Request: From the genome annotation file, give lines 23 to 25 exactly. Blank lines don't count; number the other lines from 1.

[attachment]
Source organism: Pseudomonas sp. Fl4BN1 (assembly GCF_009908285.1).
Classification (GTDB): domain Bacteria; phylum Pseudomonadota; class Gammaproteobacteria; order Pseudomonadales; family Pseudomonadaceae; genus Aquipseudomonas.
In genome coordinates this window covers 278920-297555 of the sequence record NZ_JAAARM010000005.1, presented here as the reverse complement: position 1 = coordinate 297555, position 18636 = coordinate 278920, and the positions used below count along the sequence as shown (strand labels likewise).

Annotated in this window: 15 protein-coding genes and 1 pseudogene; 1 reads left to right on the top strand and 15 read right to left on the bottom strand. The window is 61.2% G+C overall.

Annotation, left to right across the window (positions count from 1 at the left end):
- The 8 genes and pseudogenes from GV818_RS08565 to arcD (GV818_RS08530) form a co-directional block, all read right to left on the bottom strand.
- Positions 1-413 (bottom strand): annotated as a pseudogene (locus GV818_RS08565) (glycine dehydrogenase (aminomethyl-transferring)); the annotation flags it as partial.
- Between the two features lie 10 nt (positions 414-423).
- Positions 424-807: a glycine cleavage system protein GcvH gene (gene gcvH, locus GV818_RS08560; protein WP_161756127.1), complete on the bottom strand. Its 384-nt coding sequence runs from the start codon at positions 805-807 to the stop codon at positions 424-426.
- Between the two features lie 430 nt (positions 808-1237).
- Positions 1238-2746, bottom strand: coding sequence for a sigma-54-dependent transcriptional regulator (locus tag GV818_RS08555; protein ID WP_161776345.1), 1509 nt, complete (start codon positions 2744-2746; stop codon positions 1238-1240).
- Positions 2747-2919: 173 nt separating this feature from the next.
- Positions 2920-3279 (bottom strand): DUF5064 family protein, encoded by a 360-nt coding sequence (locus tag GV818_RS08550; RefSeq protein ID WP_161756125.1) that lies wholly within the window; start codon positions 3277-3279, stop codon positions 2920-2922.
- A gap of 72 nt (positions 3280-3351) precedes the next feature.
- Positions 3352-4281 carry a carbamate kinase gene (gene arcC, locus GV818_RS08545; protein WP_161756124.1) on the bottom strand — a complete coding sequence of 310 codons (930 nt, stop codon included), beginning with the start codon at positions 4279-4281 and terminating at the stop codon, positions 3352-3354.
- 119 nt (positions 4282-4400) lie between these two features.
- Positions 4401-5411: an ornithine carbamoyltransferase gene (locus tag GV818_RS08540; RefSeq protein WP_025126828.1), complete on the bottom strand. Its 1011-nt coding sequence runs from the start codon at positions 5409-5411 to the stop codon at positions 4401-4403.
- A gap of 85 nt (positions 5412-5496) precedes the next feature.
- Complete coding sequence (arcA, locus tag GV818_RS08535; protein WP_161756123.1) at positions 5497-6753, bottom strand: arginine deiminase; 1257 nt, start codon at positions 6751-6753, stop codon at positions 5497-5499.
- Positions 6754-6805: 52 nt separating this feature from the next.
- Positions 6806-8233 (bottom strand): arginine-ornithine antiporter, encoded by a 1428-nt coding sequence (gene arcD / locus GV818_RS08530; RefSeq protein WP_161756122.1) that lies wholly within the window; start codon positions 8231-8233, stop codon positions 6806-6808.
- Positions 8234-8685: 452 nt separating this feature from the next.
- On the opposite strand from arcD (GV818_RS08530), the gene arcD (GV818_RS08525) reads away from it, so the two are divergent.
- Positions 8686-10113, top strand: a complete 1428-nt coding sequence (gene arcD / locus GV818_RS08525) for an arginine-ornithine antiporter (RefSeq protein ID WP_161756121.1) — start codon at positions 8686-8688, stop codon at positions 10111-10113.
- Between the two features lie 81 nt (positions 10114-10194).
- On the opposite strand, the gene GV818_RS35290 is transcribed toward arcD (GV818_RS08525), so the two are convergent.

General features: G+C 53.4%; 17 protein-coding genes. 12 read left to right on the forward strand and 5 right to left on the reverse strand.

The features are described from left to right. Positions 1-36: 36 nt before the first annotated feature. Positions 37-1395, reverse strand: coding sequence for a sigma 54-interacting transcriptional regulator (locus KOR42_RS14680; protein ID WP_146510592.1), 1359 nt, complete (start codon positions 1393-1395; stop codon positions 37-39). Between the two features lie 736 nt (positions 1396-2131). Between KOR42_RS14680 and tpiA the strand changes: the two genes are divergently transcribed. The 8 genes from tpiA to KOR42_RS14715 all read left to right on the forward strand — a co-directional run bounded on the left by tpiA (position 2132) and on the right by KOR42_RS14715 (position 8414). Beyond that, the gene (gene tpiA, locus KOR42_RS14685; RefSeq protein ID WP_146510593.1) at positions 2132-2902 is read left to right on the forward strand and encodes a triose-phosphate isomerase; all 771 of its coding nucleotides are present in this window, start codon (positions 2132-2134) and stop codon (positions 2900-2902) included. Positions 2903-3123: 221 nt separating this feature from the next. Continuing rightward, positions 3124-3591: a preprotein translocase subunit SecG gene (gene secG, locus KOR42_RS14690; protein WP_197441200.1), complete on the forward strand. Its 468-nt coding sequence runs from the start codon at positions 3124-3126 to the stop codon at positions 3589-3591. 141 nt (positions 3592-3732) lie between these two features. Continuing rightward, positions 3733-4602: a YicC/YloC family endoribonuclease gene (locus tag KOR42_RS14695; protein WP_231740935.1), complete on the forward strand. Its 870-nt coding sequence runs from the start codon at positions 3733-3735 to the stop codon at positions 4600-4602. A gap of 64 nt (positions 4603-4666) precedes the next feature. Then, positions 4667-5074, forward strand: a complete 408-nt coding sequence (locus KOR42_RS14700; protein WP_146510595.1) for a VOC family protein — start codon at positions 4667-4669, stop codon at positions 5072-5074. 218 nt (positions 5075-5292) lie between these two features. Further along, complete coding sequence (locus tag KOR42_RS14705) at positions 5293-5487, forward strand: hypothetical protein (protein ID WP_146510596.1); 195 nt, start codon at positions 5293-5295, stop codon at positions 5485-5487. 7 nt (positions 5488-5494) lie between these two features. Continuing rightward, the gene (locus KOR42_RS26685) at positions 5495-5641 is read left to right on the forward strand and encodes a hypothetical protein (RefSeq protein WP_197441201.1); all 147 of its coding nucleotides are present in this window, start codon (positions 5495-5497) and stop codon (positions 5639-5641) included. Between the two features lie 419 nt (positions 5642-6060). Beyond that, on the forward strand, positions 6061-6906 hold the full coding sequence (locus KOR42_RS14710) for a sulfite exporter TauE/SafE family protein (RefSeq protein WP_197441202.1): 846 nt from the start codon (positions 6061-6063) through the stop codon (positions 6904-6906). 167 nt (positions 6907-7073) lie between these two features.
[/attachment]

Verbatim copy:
- On the opposite strand from arcD (GV818_RS08530), the gene arcD (GV818_RS08525) reads away from it, so the two are divergent.
- Positions 8686-10113, top strand: a complete 1428-nt coding sequence (gene arcD / locus GV818_RS08525) for an arginine-ornithine antiporter (RefSeq protein ID WP_161756121.1) — start codon at positions 8686-8688, stop codon at positions 10111-10113.
- Between the two features lie 81 nt (positions 10114-10194).